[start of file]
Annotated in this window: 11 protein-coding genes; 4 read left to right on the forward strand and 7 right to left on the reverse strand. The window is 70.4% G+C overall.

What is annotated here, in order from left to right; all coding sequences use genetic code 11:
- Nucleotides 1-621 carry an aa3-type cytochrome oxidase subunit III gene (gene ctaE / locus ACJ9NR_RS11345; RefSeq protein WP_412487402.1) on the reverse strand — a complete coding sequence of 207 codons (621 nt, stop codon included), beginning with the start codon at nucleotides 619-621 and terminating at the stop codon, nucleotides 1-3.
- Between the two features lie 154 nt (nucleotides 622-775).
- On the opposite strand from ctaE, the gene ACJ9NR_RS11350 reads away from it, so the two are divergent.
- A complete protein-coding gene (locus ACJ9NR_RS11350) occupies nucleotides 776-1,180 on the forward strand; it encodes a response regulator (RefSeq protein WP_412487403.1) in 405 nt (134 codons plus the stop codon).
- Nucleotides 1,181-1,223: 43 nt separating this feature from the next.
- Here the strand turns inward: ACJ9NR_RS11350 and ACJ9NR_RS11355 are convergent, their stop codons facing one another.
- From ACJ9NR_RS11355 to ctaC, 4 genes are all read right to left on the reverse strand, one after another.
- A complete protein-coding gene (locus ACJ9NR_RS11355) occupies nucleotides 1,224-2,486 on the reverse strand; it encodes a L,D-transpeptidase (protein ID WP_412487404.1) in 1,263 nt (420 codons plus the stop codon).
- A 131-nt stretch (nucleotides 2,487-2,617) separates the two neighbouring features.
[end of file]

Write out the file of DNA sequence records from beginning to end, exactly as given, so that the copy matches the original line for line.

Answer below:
Annotated in this window: 11 protein-coding genes; 4 read left to right on the forward strand and 7 right to left on the reverse strand. The window is 70.4% G+C overall.

What is annotated here, in order from left to right; all coding sequences use genetic code 11:
- Nucleotides 1-621 carry an aa3-type cytochrome oxidase subunit III gene (gene ctaE / locus ACJ9NR_RS11345; RefSeq protein WP_412487402.1) on the reverse strand — a complete coding sequence of 207 codons (621 nt, stop codon included), beginning with the start codon at nucleotides 619-621 and terminating at the stop codon, nucleotides 1-3.
- Between the two features lie 154 nt (nucleotides 622-775).
- On the opposite strand from ctaE, the gene ACJ9NR_RS11350 reads away from it, so the two are divergent.
- A complete protein-coding gene (locus ACJ9NR_RS11350) occupies nucleotides 776-1,180 on the forward strand; it encodes a response regulator (RefSeq protein WP_412487403.1) in 405 nt (134 codons plus the stop codon).
- Nucleotides 1,181-1,223: 43 nt separating this feature from the next.
- Here the strand turns inward: ACJ9NR_RS11350 and ACJ9NR_RS11355 are convergent, their stop codons facing one another.
- From ACJ9NR_RS11355 to ctaC, 4 genes are all read right to left on the reverse strand, one after another.
- A complete protein-coding gene (locus ACJ9NR_RS11355) occupies nucleotides 1,224-2,486 on the reverse strand; it encodes a L,D-transpeptidase (protein ID WP_412487404.1) in 1,263 nt (420 codons plus the stop codon).
- A 131-nt stretch (nucleotides 2,487-2,617) separates the two neighbouring features.